The scene Jordan’s referring to is a dramatic pinnacle wherein Peanut – having a rare moment of clarity – warns one of the central youth characters not to become like him. It brings the story full circle, linking the choices of youth to the regrets that often come with age.
The Emerson Collins film production of “Southern Baptist Sissies,” which also features Collins in the lead role, takes a striking approach in the transition to film by using live-to-film stage scenes mixed with close-ups recorded after the fact. The finished result preserves the intensity of a live theater performance and marries it with the technical savvy of a fully produced film; very little, if anything, is lost in translation, and it’s easy to see why Jordan’s stage performance won him an Ovation Award, the Garland Award and the Los Angeles Drama Critics Circle Award. Collins and Jordan are joined by Dale Dickey (“True Blood,” “Winter’s Bone”), Willam Belli (“RuPaul’s Drag Race”), Bobbie Eakes (“All My Children”) and Ann Walker, Rosemary Alexander and Newell Alexander, all from “Sordid Lives.” The story itself chronicles several young men coming to terms with being homosexual in a church that demands nothing less than complete devotion. Since Jordan was raised in Chattanooga, Tenn., and Shores originally hails from Texas, both men (now in their 50s) have shouldered their own personal struggles with the confusing contradictions in organized religions; empathy for the characters wasn’t hard to find.
“Del and I are both what I would call ‘spiritually damaged.’ I clearly remember wanting to be a good Christian, to follow the teachings,” Jordan says. “I was spoon fed the Bible. The Baptist church requires a public profession of devotion, which is immediately followed by a baptism. I tell people I was baptized 14 times; it didn’t take! But, y’know, I’ve had to have my own journey to find sobriety and learn to put my faith in something else. Del and I and so many others were faced with that conflict – wanting to be good, to do ‘the right thing’ but confused by the message that we’re somehow defective merchandise. I can see parts of myself in all of those boys.”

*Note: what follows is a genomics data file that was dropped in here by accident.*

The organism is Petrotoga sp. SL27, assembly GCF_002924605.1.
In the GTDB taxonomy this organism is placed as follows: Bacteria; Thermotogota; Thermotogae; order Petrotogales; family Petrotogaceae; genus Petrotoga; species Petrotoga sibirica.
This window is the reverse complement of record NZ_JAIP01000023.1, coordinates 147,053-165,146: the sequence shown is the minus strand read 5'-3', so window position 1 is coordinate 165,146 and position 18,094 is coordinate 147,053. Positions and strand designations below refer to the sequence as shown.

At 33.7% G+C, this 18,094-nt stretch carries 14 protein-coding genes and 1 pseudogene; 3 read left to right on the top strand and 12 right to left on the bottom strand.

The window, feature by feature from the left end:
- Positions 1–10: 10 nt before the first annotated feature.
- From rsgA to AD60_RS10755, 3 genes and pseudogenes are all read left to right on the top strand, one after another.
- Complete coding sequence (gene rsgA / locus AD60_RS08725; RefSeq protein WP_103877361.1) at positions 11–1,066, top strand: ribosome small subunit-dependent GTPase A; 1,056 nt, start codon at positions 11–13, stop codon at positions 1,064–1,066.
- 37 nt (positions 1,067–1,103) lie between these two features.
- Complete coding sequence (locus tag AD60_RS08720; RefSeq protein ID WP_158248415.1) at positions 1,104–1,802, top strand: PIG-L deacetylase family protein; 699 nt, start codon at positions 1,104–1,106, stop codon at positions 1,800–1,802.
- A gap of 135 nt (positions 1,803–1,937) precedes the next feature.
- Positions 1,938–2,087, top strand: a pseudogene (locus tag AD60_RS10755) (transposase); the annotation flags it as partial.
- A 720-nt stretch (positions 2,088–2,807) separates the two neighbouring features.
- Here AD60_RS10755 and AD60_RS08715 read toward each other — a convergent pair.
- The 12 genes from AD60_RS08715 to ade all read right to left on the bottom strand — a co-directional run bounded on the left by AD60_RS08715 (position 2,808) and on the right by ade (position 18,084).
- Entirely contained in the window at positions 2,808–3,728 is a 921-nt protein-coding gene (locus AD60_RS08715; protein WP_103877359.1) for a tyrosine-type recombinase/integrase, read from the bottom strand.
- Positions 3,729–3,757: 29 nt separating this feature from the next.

Playing Peanut has been cathartic for Jordan in some unexpected ways. Every time his character appears, he’s either perched on a barstool or teetering his way onto or off of one, highball in hand and ice cubes clinking.
“It’s my dark understory,” he admits. “The first night we did it as a play, I came off stage and freaked out because I could swear I’d tasted vodka in that glass. You put me in that environment, under those dim lights, and it all becomes very real to me. In subsequent performances, however, I found immeasurable strength in being able to act out certain aspects of my real story, knowing how different my life is now – and then (I’d) walk out of that theater levitating on air.”

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BTL Staff
Between The Lines has been publishing LGBTQ-related content in Southeast Michigan since the early '90s. This year marks the publication's 27th anniversary.